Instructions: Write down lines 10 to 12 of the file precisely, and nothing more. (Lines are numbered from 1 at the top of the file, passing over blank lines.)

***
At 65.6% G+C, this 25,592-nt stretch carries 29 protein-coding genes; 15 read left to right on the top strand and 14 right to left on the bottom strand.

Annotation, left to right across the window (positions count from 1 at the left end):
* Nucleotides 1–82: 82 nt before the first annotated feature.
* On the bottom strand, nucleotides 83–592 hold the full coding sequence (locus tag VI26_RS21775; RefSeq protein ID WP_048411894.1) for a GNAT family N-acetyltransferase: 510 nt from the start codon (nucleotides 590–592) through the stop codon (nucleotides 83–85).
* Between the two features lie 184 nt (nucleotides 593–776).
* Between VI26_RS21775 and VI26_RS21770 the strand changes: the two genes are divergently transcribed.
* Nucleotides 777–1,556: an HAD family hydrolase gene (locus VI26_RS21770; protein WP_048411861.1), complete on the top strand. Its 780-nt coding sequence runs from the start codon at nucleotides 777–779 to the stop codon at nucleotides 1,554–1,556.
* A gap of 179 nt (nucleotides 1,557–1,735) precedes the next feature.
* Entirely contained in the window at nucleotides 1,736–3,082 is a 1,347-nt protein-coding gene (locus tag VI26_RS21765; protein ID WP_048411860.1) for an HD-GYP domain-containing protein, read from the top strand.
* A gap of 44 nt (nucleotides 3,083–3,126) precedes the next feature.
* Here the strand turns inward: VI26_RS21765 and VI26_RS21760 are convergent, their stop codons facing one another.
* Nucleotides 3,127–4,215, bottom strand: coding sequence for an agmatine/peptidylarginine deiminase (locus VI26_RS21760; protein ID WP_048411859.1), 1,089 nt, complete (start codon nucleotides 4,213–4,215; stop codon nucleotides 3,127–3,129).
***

* A gap of 44 nt (nucleotides 3,083–3,126) precedes the next feature.
* Here the strand turns inward: VI26_RS21765 and VI26_RS21760 are convergent, their stop codons facing one another.
* Nucleotides 3,127–4,215, bottom strand: coding sequence for an agmatine/peptidylarginine deiminase (locus VI26_RS21760; protein ID WP_048411859.1), 1,089 nt, complete (start codon nucleotides 4,213–4,215; stop codon nucleotides 3,127–3,129).